Psyche Press Kit
NASA’s Psyche mission is the first to a metal-rich asteroid, which is also named Psyche. The agency is targeting a launch no earlier than Oct. 12, 2023. The mission will ride to space on a SpaceX Falcon Heavy rocket from NASA’s Kennedy Space Center in Florida.
Cruising through space with a super-efficient solar electric propulsion system, the Psyche spacecraft is expected to arrive at the asteroid to begin science operations in 2029. It will orbit this unique world for at least 26 months.
Attached to Psyche is the Deep Space Optical Communications technology demonstration, a NASA experiment that will test optical, or laser, communications beyond the Moon.
6 Things to Know About the Psyche Mission
Since the asteroid Psyche was discovered in 1852, scientists have only been able to study this potato-shaped object from afar. Over the years, they have discerned that Psyche is an unusual object likely rich in metal, but many questions about its origin and composition remain. The Psyche mission will be the first to study this kind of planetary object up close. Here are six key facts about the mission:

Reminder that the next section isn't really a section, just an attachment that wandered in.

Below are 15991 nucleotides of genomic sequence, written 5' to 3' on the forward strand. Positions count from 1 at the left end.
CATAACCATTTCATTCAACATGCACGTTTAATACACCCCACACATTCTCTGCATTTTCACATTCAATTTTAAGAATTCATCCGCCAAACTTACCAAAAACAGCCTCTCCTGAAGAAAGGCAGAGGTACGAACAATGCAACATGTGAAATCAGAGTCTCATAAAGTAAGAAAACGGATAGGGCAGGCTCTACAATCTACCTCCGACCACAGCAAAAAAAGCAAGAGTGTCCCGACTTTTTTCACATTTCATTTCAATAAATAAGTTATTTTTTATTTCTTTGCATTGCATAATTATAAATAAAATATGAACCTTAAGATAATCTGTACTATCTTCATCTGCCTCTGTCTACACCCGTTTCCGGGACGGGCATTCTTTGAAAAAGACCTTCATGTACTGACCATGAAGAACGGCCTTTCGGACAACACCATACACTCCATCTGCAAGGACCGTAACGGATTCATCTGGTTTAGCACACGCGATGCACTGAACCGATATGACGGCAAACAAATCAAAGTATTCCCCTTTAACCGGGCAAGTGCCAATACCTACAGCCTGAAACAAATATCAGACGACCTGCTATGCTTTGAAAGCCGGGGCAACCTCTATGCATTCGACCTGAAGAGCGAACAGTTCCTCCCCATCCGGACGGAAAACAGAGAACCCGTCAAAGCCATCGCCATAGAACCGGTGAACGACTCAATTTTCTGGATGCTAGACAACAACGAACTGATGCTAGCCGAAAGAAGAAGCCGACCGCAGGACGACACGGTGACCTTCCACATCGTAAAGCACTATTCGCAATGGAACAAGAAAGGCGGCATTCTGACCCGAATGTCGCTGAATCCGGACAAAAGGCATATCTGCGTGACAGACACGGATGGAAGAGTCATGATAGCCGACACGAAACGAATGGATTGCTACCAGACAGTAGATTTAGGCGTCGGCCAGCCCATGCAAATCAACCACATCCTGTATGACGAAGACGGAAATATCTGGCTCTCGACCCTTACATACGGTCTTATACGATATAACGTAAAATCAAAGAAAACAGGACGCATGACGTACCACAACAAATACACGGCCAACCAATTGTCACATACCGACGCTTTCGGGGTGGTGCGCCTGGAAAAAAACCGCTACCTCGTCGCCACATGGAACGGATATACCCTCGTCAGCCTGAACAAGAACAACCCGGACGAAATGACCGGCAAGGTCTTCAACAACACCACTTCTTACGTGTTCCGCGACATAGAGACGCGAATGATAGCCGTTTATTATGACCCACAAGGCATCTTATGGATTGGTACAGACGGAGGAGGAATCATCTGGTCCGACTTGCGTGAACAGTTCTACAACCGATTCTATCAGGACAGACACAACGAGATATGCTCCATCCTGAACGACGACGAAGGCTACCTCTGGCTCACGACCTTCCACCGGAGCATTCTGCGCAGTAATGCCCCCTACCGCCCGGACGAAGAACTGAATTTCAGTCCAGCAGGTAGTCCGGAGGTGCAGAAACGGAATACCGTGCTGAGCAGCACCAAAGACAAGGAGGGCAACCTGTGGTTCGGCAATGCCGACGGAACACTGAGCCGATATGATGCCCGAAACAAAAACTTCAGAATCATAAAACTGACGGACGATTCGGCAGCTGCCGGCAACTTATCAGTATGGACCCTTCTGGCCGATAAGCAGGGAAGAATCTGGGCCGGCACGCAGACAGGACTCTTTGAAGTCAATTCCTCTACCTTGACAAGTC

1. NASA wants to learn more about the origins of our solar system. Investigating the asteroid Psyche is important because the asteroid could be part of a building block of an early rocky planet.
Judging from data obtained by Earth-based radar and optical telescopes, scientists hypothesize that the asteroid Psyche could be part of the metal-rich interior of a planetesimal, a building block of a rocky planet. (The rocky planets are Mercury, Venus, Mars, and our home planet, Earth.) It could be that Psyche collided with other large bodies during its early formation and lost its outer rocky shell.